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Osgood schlatter- help!!!


Gowiththeflo
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We think dd may be suffering from this- her knee (well, just below) came up on New years day, with no obvious cause of trauma, went to a walk in centre and the nurse suggested it was Osgood schlatter. She also said 'a bit of dance' might be good to help disperse the fluid, and to keep up pain relief and ice packs.

Just wondering if any of you fountains of knowledge have any experience/advice for my dd- she's 11.

Also, to further compound things, she dances with 2 teams, which are dancing at the finals of a competion in blackpool this weekend. - obviously she's worried she won't be able to, and is very upset.

Oh , and then there's mids auditions on jan 20th too.........

????

I know you don't like to give health advice, but you're such a knowledgable lot, hopefully someone else has gone through this.

 

Thanks, ????

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I'm no expert in this kind of thing, but as I understand it, Osgood Schlatters is essentially an overuse injury, and as such, requires a period of rest unfortunately, especially from high impact activities such as running and jumping. I know your DD will feel dreadful about letting her team down, but if she pushes on through pain she may well end up being out of action for longer in the end.

I would definitely second Jane's advice above though. If you can't access a specific dance physio I would imagine that someone who deals with young sports people would be the next best bet as this is not an uncommon condition in young athletes.

I hope she gets better soon.

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Yes, go to a GP.  Osgood Schlatters is not really an injury, it is a syndrome caused by growth spurts (although it sometimes referred to as Osgood Schlatters Disease),  The long bones grow more quickly than the soft tissues which then become overstretched, and can also become tight.  The attachment point below the knee is subject to constant "pulling" and becomes inflamed.  With correct management and rest children do grow out of it.  However, I would have thought that at 11 your DD is a little young for this, unless she has had an early growth spurt, so it may just be a plain overuse injury.

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 it is imperative that you seek a correct diagnosis as soon as possible. There can be many reasons for a knee to swell suddenly, and it's important that infection or other damage is ruled out first.

 

If it is Osgood Schlatters then I always advise the following self-care (along with whatever care a physio/GP is giving): Gently stretch or use a foam roller/tennis ball/massage the quadriceps muscle group. It is this muscle group that pulls on the kneecap, which then pulls on the growth plate on the tibia, causing pain and swelling. By relaxing and lengthening these muscles you release the tension on that and stops it pulling so much. It is important though that the stretches are long, slow and very gentle - nothing too forceful otherwise you're in danger of causing more pain/damage. After stretching the quads out, ice massage on the sore area of the knee. 

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A friend of mine had this as a 12/13 year old and continued to take part in athletics, hockey and netball all at a high level of intensity. As far as I remember the doctors were not concerned about this causing long-term damage but said that failure to rest the knees whilst the swelling was in place could result in permanently misshapen knees - which it did. She has 'pointed' lumps under each kneecap - but is still very sporty, 25+ years on. As she didn't want to pursue a career in dance she was and is unconcerned about this but I am sure this would not be the case for a serious and ambitious dancer!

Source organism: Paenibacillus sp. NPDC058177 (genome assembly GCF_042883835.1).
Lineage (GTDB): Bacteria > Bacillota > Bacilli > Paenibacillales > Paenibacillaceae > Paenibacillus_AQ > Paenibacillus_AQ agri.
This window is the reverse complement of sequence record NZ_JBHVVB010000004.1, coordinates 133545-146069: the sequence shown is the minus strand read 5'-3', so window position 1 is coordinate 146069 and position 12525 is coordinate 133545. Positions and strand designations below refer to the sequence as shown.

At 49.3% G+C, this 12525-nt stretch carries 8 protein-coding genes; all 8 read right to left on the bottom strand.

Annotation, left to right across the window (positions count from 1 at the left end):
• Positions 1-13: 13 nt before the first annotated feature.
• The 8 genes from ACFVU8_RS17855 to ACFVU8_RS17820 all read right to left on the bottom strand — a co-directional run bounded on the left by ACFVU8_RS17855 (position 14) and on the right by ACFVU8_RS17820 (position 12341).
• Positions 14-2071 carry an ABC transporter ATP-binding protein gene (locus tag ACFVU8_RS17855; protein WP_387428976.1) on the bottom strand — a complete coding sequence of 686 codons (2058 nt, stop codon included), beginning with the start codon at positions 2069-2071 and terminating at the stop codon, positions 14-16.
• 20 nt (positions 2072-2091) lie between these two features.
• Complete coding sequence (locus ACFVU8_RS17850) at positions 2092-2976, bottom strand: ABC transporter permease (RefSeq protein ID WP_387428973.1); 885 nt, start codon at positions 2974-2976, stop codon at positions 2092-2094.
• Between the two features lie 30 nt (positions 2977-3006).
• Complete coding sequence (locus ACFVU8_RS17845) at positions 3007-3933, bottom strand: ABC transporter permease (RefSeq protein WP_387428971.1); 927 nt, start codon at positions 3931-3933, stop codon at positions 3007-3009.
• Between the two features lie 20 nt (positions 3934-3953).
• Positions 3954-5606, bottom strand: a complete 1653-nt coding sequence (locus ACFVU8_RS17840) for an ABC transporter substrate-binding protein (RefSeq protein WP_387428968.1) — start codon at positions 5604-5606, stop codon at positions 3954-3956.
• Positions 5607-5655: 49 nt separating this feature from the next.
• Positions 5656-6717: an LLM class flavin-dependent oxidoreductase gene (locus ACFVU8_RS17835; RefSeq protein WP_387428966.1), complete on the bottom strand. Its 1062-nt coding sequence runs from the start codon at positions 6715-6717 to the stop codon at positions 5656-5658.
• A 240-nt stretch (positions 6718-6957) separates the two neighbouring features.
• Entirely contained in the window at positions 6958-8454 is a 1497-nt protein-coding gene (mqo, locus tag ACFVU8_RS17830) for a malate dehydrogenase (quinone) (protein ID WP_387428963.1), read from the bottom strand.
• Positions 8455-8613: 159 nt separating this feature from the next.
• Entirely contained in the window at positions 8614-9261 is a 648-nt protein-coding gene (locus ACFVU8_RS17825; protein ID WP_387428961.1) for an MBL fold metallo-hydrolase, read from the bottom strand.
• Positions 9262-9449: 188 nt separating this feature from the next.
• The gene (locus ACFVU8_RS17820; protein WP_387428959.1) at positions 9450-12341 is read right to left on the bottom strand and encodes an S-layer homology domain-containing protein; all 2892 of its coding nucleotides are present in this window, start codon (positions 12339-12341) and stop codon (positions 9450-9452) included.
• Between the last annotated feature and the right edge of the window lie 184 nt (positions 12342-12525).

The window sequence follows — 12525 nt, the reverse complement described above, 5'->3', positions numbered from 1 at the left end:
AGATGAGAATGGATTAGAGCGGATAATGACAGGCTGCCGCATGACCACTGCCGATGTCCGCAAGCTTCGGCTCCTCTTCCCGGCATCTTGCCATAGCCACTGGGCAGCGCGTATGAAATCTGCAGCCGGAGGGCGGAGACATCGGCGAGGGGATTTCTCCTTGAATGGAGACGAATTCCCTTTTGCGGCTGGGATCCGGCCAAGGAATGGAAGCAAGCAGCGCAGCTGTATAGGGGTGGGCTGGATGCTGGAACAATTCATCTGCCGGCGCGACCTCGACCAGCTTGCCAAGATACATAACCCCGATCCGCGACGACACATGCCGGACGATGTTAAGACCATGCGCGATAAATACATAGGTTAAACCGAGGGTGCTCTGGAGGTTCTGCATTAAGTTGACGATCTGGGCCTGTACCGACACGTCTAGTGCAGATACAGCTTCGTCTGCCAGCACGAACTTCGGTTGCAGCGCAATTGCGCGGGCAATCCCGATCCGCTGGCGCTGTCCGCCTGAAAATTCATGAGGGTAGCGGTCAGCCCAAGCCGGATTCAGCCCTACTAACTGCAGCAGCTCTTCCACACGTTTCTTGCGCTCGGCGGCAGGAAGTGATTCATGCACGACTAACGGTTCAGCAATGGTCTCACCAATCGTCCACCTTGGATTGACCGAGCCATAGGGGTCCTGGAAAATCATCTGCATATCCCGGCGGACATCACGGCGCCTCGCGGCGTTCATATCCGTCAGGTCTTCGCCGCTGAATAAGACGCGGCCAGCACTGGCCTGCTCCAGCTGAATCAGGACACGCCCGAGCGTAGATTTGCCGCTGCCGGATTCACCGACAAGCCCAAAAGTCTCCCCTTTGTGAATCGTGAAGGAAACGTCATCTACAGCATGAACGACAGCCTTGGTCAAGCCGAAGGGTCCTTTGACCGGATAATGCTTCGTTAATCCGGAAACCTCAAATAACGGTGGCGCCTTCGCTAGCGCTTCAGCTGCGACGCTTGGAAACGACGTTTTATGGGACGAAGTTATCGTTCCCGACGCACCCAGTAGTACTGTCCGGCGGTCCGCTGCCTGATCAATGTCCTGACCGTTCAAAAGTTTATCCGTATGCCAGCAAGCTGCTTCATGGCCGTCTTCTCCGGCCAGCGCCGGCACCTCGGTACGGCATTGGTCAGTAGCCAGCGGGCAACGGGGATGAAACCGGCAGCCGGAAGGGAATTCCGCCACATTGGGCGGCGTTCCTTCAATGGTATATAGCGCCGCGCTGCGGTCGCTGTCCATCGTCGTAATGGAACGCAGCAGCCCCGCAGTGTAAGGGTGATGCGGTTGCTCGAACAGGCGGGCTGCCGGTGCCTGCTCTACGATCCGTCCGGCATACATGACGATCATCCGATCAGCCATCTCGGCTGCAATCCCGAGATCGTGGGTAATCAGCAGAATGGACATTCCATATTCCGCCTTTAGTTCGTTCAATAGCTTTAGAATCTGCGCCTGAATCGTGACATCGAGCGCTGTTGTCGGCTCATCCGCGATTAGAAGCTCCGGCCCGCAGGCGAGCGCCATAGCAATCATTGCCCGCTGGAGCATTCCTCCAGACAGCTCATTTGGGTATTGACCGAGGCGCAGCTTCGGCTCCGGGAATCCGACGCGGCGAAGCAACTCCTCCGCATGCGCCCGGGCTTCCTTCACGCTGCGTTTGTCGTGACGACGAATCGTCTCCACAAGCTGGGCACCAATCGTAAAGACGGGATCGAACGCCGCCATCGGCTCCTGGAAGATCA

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Also echo Jane's advice.

 

Friend's son was a very keen footballer - heading towards professional academy training at 16.  When he first was diagnosed with Osgood schlatter he was told he could continue to play and take pain killers and just to rest if the swelling/pain got too much.  Well it got worse month by month and in the end in year 11 he had to turn down his place for football training as the damage to his knees and risk of further damage was just too great.  He may just have been unlucky or had some inherent weakness there to start with, I don't know. They were told it was the was the constant twisting of running and changing direction on uneven ground that was the worst.  His younger brother also suffered but he was a dancer (though not ballet) and is doing an MT course at present. 

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I had this pretty badly aged 11. The pain wasn't caused by level of activity, but the pain did occasionally mean I had to limit level of activity. My friend had it even worse..there was talk of surgery for her.

 

I wouldn't advise to much rest unless you know the sports/exercise is causing it, for me it gradually went away with age. I wore a knee support, my friend used kt/kinesiology tape which was given to her by the physio, it's better than a compression support and available on Amazon.

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Well, an update is........ It's not Osgoods Schlatter! Gp diagnosis is it's 'bursitis' which is the posh name for housemaids knee!!!???????? advised to 'carry on as normal', obviously avoiding knee drops and any other direct impact on the knee itself. Should all clear up on its own in a few weeks, so thats good.

 

Thank you all for your advice, MUCH appreciated,

Xxx

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